Intelligent Power and Energy Management
Integrating advanced algorithms with sophisticated control to provide optimized and intelligent hybrid power systems
Advanced power systems require intelligent energy command and control (IEC2) software to intelligently and dynamically interface with a diverse set of components. With intelligent management, energy can be used, stored or recycled in ways presently not possible in order to optimize the system for a variety of dynamic mission needs tailorable in real time by the user. IEC2 provides uninterruptable power surety for critical loads and, via existing communication links, provides prognostics as well. This allows preemptive maintenance to achieve maximum system availability. System security, health monitoring, hot swap and paralleling are capabilities enabled by IEC2 that cannot be satisfied by the generator sets and power distribution units currently used by the United States military.
Inputs to IEC2 total resource management include comprehensive near real-time and forecast weather data, mission profiles, and load profiles. By leveraging these external inputs and by providing continuous situational awareness monitoring, IEC2 manages the flow of energy between prime sources (e.g., fuel cells, solar arrays, wind turbines, power grids and generator sets); energy storage devices; and loads. IEC2 also includes safety, surety, fault, and catastrophic system anomaly handling and reporting.
Raytheon's IPEM Technology
Raytheon's intelligent power and energy management technology is a tool suite for the development of IEC2 for power systems. Illustrated in the figure below, its capabilities include system design and optimization, high-fidelity hardware modeling and simulation, development of autonomic command and control algorithms, and verification and validation for both functional and performance power system requirements. It also supports analysis of system design, technology trade studies, and evaluation of system configurations and the resulting impact on operations.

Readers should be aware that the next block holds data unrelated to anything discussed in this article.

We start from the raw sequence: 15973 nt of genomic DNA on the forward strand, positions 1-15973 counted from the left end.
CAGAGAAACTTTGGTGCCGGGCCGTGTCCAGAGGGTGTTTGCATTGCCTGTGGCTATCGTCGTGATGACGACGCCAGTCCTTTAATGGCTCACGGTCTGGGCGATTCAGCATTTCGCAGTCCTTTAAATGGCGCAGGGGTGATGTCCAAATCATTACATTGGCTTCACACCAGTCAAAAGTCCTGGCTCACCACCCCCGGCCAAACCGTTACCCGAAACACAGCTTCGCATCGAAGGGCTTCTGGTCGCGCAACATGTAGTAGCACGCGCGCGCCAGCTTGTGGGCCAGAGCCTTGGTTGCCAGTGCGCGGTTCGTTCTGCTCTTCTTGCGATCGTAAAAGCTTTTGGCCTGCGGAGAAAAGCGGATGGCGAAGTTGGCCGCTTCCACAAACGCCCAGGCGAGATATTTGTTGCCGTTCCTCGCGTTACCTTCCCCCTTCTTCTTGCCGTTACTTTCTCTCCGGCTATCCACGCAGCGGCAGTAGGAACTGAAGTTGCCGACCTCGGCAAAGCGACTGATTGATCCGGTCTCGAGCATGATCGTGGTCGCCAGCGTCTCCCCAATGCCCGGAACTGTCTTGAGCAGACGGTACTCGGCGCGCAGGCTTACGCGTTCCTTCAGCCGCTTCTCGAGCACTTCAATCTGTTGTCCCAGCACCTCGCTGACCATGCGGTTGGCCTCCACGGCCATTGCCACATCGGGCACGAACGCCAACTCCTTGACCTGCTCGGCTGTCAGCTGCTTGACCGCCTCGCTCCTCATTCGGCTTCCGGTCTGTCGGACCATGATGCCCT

The IPEM tool suite employs a flexible and modular architecture/framework that allows for use with both legacy and new system designs. Leveraging scalable and configurable models from a library of proven algorithm and component models, IPEM enables rapid, low-cost design and development of power systems for applications ranging in size and complexity from small-scale, soldier-worn power systems to complex microgrids. Algorithm libraries include those required to support mission-critical control functions, secondary control and optimization functions, and prognostics for preventive maintenance. Optimization of the algorithms and system includes criteria such as generator efficiency, fuel usage, costs, load leveling, storage and distribution efficiency, and overall system performance to promote successful
IEC2 code is auto-generated from the IPEM algorithms and models, and ported to the host system's single-board computer, microcontroller or field programmable gate array. IEC2 takes advantage of the hardware sense-points in legacy, commercial and developmental systems, providing a level of control commensurate with the type of signals being sensed. The IEC2 algorithms allow for autonomous operation of the power system based on historical performance as well as prediction of generation and demand. The user can input a desired mission profile and the system will recommend, in real time, configurations to meet the profile. IEC2 can be ported to small sensors, handheld devices, mobile platforms, ships, large fixed installations, and more.
IPEM provides customer benefits that include expanded concepts of operation; a repeatable, low-cost and rigorous approach to power system design, optimization and analysis; and tactical code generation for IEC2. IPEM not only optimizes system performance, but provides our warfighters with increased operational capability and flexible solutions that continuously adapt the systems' operations to meet ever-changing mission requirements. Raytheon's deployable power solutions are beginning to benefit from IPEM — the ReGenerator is just one example.
Arlan Sheets, Ripal Goel,
Pete Morico, Michael K. Nolan